Scott Belsky, creator of Behance began the call to action.  His company works to help move from the point of conception, the point where there is the most excitement for an idea to the point of creation.  Too often in our lives the urgent gets in the way of the important requiring accountability and leadership. As you work through your workflow it is necessary to create windows of non-stimulation where you can work on long term things.  The most creative person without organization will not be able to turn their amazing ideas into reality.  It is necessary to take a step back in the creativity department to spend some time on organization in order to see the ideas through to fruition.  We each fall into one of three categories, the doers, the dreamers and incrementalists.  While working through an idea you should decide what are the sacred extremes, what cannot be compromised on.  With everything else, you should be willing to make some compromises in order to keep those sacred extremes intact.  Doubt is a natural component of the creative process.  Gaining confidence from this doubt is a reminder that the extraordinary is not achieved through regular means.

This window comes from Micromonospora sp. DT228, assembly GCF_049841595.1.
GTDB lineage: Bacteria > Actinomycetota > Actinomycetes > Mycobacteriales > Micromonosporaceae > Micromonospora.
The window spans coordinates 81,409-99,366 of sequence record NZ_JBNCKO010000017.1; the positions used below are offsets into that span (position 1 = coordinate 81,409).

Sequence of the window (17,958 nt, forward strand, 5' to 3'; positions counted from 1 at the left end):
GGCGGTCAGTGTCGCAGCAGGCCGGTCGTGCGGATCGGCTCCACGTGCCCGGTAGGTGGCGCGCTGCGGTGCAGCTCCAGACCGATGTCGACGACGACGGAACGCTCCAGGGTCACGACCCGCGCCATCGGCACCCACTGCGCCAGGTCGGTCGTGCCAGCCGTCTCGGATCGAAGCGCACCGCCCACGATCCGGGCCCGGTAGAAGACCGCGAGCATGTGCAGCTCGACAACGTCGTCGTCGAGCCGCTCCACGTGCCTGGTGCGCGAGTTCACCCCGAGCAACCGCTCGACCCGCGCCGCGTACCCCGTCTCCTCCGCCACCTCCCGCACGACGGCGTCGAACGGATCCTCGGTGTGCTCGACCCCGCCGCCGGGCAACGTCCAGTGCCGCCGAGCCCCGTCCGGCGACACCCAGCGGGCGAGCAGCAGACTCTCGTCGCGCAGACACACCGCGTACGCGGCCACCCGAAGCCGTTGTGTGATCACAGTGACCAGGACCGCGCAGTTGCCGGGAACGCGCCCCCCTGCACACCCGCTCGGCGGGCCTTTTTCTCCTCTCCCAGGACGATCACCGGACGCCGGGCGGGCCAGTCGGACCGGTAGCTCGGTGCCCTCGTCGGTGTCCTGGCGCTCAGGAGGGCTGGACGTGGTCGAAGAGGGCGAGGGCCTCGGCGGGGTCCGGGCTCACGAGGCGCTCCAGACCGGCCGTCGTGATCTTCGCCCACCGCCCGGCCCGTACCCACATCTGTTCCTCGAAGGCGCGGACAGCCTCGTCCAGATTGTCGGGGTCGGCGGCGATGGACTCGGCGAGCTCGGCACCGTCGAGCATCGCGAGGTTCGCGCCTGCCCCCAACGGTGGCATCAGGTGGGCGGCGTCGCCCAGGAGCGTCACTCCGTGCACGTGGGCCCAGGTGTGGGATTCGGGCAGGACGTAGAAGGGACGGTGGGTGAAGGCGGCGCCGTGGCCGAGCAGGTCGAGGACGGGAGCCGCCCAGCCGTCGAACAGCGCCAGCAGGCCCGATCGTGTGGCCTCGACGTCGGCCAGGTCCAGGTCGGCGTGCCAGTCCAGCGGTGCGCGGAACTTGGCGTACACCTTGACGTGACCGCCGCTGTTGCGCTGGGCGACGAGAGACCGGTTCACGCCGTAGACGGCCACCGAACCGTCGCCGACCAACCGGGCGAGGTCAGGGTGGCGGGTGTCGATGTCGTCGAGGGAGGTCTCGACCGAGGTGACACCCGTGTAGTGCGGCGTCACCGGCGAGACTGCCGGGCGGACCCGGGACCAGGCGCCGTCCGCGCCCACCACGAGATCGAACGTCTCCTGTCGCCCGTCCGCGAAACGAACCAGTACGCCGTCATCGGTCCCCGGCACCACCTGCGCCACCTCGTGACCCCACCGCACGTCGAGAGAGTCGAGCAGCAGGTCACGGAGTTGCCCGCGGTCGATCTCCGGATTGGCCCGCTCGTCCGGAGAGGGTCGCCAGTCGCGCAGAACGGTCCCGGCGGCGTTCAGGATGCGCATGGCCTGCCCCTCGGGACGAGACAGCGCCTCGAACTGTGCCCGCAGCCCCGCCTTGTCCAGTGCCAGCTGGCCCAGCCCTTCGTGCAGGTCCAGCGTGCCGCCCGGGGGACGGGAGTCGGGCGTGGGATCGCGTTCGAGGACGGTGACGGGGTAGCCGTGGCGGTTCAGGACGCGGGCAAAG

• Focus should be on create instead of creative
  • Spend energy on being organized.  This will help lead to action which all the creativity in the world cannot overcome the lack of action

Day 2 was started off by the prolific blogger Chris Brogan who urged each of us to summon our inner superpower, to live our lives like superheroes do. Superheroes are often loaded with fear. Courage is not the opposite of fear, but its partner.  The opposite of fear is surrender, giving up.  Echoing Brene’s talk, Chris reminded us that the more willing to look dumb we are, the better we end up looking, that there is no shame in vulnerability.

One of the most important and at the same time most difficult things to do is to learn to untangle, to remove yourself from someone else’s narrative.  We all are in pursuit of praise, of acknowledgement that what we are doing fits into someone else’s narrative of a job well done.  If you are not willing to accept criticism there is no way that you can accept praise.  While learning to untangle, remember that there are no shortcuts to success, that it is a difficult path since people are passionate about their thing, not yours.

  • Not who you say you are, but what you do
  • You want Batman’s database, Spiderman’s responsibility and vulnerability, Wolverine’s endurance and tenacity, Ironman’s gamemindedness and play, Professor X’s awareness and Hulk’s rage.

Used via CC License, taken by Armosa Studios